By Andrew Nelson, Hante & Outdoor Programs Manager
One of the most meaningful parts of serving on the Hante Adventures team is that our work is thoroughly woven with thoughts and analysis of how each of our programs helps support our mission of promoting the natural world and the betterment of human character. We recently had a conversation about the importance of curiosity, the trait upheld by the Deer Mouse Kindred, in striving to develop life-long learners. A follow-up point, however, was that a curious mind must typically be partnered with a courageous spirit to step out and seek answers to questions, whatever they may be. Discovery and newness can bring excitement, but can also come with a taste of fear or intimidation.
This is especially true in the modern context of outdoor pursuits, where we leave our phones behind and make ourselves vulnerable to the forest for some time. New, more personal questions arise—questions of ability, belonging, comfort. What’s important to hear is that this is all normal, and is by design. It’s in these places of discomfort that participants find their limits and have the opportunity to muster some courage and expand them.
There’s plenty of empirical evidence out there to attest for the power of the above process in helping kids develop a sense of curiosity, courage, and general self-reliance. But this is a blog, so I won’t bore you with numbers. Let’s do some recent anecdotal evidence instead.
I recently had the privilege to travel with my brother to Tanzania to climb Kilimanjaro, the highest peak on the African continent (aka “The Roof of Africa”). In the months leading up to the trip, I suffered a broken foot and an almost complete inability to train for what would be a summit push to 19,341’. Our itinerary had us beginning the 5-day climb the day after landing in the country, so we would have virtually no time to acclimatize before hitting the trail. My brother lives in Colorado and regularly heads up to 12,000’, and Brevard sits at 2,231’. I share all of this to say: I was nervous and afraid—of altitude sickness, of failing to summit, of potentially having my brother rub it in my face for years that he made it and I didn’t. Many of those with whom I talked about the trip were surprised at my apprehensions. I suppose 7 Hantes, an AT thru-hike, and previous forays to 17,000-18,000’ gave me an unintended air of capability. But altitude is no joke, and this is one of the world’s great mountains.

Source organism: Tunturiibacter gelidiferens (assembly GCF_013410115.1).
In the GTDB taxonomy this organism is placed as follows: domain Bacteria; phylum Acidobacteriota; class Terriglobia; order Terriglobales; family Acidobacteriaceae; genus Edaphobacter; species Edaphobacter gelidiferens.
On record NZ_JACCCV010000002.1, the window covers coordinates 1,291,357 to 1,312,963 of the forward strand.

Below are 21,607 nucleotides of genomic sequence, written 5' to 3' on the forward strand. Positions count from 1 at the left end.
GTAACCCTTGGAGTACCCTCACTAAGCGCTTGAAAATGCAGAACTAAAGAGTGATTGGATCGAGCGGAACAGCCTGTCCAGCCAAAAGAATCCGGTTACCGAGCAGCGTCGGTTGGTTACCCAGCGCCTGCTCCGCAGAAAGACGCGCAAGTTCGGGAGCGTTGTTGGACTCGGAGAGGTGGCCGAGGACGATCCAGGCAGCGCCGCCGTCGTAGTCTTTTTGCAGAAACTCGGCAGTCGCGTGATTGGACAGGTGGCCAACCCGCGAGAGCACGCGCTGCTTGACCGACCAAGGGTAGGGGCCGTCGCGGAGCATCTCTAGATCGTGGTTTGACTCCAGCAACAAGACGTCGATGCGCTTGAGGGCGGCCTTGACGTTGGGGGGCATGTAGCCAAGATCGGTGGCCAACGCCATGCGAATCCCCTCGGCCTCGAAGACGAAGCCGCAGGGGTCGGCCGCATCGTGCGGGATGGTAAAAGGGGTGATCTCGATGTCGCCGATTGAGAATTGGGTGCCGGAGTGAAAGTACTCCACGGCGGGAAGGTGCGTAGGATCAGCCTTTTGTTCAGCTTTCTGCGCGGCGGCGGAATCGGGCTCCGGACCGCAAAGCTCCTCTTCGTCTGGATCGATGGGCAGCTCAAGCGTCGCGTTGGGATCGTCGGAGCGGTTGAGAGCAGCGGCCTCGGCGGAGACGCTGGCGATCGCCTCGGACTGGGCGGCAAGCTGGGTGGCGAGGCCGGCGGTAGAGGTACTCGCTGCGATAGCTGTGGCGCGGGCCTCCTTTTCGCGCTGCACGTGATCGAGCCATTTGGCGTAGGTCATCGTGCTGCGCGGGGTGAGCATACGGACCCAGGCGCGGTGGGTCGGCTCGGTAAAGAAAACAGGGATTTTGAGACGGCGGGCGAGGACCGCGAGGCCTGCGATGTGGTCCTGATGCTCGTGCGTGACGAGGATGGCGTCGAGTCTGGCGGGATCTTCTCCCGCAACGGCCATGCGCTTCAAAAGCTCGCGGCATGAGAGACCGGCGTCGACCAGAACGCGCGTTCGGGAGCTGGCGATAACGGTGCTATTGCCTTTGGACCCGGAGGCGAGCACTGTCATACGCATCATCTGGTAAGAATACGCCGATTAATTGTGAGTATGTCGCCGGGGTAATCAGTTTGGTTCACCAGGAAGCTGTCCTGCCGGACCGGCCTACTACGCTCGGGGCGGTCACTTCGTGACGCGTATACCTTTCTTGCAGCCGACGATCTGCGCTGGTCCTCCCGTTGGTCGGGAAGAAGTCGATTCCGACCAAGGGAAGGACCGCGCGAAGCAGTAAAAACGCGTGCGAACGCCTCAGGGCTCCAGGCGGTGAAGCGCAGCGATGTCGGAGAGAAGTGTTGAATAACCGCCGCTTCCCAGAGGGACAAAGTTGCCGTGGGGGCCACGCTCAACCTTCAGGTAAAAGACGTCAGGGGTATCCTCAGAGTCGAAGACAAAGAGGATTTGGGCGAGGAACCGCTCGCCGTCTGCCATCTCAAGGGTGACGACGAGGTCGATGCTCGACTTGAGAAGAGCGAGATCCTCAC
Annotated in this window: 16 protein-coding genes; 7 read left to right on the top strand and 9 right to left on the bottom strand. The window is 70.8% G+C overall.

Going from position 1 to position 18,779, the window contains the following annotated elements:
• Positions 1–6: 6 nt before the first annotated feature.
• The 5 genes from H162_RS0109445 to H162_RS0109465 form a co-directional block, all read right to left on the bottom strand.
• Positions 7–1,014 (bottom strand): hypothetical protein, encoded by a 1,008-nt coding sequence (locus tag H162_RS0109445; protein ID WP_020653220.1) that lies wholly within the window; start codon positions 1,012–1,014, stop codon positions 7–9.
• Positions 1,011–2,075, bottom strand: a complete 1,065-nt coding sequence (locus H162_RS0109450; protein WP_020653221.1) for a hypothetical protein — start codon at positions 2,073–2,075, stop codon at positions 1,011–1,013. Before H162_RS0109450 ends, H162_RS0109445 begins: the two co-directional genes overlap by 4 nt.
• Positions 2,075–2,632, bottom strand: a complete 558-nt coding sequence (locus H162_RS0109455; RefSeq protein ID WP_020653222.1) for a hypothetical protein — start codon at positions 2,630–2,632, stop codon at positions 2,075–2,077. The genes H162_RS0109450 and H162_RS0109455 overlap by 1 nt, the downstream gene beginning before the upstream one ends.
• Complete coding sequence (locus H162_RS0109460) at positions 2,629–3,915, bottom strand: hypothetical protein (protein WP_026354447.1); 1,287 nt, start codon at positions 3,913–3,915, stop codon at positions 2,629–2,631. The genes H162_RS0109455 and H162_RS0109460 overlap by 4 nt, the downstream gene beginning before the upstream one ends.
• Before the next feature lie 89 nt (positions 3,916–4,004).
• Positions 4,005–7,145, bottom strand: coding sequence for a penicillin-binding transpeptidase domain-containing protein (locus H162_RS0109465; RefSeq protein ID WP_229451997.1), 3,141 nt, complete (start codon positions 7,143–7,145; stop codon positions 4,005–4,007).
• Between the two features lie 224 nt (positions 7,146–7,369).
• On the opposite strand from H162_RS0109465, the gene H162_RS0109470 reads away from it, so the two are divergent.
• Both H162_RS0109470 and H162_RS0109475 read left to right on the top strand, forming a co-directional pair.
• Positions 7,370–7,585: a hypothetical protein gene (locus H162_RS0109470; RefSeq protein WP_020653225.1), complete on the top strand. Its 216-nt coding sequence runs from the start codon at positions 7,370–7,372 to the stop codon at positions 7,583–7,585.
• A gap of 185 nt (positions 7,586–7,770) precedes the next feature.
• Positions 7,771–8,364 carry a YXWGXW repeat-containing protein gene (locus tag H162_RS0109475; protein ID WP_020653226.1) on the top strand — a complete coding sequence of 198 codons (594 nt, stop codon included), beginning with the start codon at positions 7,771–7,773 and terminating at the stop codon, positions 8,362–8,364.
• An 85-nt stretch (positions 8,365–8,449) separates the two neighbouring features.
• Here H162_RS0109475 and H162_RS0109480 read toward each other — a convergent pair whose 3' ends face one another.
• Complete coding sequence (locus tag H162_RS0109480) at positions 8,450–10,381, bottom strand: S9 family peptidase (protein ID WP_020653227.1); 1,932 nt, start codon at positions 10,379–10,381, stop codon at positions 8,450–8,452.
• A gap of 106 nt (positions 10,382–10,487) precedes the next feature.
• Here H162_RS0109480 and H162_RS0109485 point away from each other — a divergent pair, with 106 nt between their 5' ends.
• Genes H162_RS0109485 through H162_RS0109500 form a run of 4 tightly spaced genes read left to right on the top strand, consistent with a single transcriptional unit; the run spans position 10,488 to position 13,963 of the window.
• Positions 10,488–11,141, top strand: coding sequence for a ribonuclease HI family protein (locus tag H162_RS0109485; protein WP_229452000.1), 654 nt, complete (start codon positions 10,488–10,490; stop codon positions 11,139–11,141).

Long story short, I summited with my brother and guide on a beautiful Saturday morning, but not without days with a sore barely-healed foot, a good number of headaches, and some instances of true, deep-rooted doubt. On our final, 6-hour summit push, I spent a solid hour preparing myself mentally and emotionally to tell my companions that I would turn around. You could call it extreme discomfort in every way. But I somehow made it, one step after another I suppose.
The memory of cresting the peak lives as one of the happiest in my mind, in no small part because it was the truest answer I could have received to the question of my ability. I’ll clarify that I don’t mean physical ability—the fact that I summited means my body was always capable. The questions really derived from the mental and emotional planes: How much discomfort can I tolerate? Will I be able to tolerate turning around? Was I naive? Is failing to summit truly a failure?
In hindsight, the spinning questions were experiential education at play in real-time. I placed myself in a challenging environment in which I had to dig deep in order to remember the larger goal I’d set for myself months prior. The act of summiting bore the immense reward of navigating those thoughts and challenging my own desire to stay in my comfort zone.
This anecdote is shared not to toot my own horn, but to illustrate that I see myself and my experience in a large majority of Hante participants. Goals and romanticized visions of a trip can often be subject to the realities of outdoor living. This model inherently and understandably evokes discomfort in many, as it’s such a break from the norms of daily life. But I’ve seen this discomfort lead many participants down new paths—unveil hidden sides of themselves, discover new questions to ask, tap into inner strength—which, to a large degree, is what this former Hante participant can thank for finding the grit on the slopes of Kili.